The right, by law or custom, of the first-born to inherit the entire estate, to the exclusion of younger siblings. Historically, the term implied male primogeniture, to the exclusion of females. According to the Norman tradition, the first-born son inherited the entirety of a parent’s wealth, estate, title or office and then would be responsible for any further passing of the inheritance to his siblings. In the absence of children, inheritance passed to the collateral relatives, in order of seniority of the males of collateral lines.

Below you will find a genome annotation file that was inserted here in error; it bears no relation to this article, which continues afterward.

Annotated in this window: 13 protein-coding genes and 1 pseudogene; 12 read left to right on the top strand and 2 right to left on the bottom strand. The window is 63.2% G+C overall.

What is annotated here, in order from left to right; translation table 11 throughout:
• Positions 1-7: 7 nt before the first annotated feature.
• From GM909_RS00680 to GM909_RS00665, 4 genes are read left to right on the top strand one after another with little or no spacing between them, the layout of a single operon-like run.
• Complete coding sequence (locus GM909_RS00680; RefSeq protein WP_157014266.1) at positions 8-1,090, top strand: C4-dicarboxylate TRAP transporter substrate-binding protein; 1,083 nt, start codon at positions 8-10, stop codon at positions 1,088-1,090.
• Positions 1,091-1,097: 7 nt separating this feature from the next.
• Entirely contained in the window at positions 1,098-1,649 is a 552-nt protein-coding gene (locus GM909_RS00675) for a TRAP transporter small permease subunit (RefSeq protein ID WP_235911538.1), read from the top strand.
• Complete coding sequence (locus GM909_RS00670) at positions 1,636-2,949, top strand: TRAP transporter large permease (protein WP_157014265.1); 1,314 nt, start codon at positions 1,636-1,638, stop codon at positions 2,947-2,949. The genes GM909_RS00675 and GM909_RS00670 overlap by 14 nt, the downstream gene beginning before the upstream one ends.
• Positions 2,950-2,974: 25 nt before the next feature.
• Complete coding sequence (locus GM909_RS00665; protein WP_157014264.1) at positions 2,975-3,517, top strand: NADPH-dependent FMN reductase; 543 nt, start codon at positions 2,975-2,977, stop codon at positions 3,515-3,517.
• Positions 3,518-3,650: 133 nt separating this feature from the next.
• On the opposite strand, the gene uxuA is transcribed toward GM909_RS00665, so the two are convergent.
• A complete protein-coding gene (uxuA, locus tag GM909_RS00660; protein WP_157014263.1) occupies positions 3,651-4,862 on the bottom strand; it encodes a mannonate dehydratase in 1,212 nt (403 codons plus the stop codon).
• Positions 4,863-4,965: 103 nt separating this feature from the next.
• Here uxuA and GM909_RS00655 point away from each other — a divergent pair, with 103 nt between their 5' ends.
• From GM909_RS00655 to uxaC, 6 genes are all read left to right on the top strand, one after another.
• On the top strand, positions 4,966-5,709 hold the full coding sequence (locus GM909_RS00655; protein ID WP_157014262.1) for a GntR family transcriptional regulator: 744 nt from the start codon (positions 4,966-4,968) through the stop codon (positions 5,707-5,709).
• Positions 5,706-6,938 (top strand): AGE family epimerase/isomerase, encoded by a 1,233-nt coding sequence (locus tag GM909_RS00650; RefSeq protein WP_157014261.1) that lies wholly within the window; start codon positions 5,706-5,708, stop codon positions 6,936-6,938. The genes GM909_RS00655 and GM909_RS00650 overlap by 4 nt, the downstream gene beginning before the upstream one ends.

Variations on primogeniture modify the right of the first-born son to the entirety of a family’s inheritance or, in modern times, eliminate the preference for male over female siblings. At the time of writing, five monarchies in Europe have eliminated male preference: Sweden, Norway, Netherlands, Belgium and Denmark.